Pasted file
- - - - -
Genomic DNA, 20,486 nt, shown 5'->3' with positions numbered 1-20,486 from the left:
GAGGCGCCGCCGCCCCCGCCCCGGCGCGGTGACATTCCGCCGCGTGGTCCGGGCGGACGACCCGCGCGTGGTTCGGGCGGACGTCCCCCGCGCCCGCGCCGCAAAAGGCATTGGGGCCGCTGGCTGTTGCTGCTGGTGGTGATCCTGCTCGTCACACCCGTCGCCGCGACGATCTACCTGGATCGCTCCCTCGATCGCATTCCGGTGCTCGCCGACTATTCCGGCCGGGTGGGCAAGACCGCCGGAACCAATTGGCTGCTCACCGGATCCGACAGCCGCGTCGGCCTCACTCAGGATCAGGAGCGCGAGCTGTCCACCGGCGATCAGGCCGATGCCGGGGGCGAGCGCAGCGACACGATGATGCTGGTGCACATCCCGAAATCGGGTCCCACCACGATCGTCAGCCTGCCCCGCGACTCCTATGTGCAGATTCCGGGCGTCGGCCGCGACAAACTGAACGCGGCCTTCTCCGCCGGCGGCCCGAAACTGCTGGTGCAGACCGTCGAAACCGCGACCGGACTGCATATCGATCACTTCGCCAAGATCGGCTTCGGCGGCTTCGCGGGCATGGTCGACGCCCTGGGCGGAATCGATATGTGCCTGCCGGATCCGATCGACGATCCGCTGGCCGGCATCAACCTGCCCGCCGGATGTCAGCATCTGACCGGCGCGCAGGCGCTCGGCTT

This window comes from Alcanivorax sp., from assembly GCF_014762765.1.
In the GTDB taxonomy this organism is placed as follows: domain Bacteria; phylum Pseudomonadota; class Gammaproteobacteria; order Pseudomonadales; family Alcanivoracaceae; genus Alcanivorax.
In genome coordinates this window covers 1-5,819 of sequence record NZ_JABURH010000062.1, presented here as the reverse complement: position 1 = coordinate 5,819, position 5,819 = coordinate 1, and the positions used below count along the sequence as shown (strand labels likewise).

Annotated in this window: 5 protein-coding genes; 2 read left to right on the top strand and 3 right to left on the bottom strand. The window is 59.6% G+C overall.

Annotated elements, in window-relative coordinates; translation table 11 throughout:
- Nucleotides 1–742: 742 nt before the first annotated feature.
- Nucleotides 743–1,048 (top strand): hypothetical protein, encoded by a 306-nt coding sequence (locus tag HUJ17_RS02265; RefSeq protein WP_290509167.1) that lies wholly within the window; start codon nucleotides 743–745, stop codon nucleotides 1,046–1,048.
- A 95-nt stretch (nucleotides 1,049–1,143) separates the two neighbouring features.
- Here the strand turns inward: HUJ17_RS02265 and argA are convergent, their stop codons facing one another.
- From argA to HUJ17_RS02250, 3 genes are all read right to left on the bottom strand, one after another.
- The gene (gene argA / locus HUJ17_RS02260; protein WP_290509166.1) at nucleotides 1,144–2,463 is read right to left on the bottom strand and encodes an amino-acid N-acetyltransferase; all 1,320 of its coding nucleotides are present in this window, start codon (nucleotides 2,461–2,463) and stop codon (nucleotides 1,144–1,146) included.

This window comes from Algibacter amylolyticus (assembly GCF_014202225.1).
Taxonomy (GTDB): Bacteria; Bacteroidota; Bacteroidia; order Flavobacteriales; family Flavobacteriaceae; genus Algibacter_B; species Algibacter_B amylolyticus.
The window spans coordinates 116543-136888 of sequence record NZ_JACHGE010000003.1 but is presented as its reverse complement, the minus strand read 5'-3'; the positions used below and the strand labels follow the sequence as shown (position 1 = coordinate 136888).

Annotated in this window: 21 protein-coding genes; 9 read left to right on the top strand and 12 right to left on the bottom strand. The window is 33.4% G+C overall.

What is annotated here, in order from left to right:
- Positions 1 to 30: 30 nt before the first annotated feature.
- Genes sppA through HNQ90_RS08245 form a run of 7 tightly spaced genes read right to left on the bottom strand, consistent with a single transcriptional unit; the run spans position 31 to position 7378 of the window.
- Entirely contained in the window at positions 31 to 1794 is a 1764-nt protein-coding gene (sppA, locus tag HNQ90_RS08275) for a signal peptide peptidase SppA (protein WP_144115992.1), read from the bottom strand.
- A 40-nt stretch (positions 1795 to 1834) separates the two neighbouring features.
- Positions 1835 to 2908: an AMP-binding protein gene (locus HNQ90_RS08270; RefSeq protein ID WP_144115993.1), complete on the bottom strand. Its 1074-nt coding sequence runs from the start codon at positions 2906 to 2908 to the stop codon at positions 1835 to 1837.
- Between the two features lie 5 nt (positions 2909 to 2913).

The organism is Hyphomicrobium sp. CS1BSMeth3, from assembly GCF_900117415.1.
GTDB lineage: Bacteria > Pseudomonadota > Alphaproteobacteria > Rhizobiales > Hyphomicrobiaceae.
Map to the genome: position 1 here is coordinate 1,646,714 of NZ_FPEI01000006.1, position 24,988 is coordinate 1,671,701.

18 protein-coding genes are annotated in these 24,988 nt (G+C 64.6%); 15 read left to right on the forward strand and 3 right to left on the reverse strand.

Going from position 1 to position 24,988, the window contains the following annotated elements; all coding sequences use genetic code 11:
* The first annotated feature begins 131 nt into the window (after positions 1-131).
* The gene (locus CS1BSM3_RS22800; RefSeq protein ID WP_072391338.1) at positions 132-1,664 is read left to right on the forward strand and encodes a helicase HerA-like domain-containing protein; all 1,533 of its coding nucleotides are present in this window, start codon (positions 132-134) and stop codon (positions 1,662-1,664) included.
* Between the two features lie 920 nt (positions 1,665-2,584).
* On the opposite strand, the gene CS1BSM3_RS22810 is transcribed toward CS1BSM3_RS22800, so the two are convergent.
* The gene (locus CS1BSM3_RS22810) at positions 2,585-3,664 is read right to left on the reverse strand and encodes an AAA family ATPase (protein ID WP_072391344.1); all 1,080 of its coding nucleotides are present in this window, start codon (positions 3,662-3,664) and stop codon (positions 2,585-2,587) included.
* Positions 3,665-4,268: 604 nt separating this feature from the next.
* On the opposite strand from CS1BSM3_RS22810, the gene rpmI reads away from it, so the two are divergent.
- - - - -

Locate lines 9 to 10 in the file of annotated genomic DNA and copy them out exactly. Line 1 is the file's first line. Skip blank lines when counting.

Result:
- Nucleotides 743–1,048 (top strand): hypothetical protein, encoded by a 306-nt coding sequence (locus tag HUJ17_RS02265; RefSeq protein WP_290509167.1) that lies wholly within the window; start codon nucleotides 743–745, stop codon nucleotides 1,046–1,048.
- A 95-nt stretch (nucleotides 1,049–1,143) separates the two neighbouring features.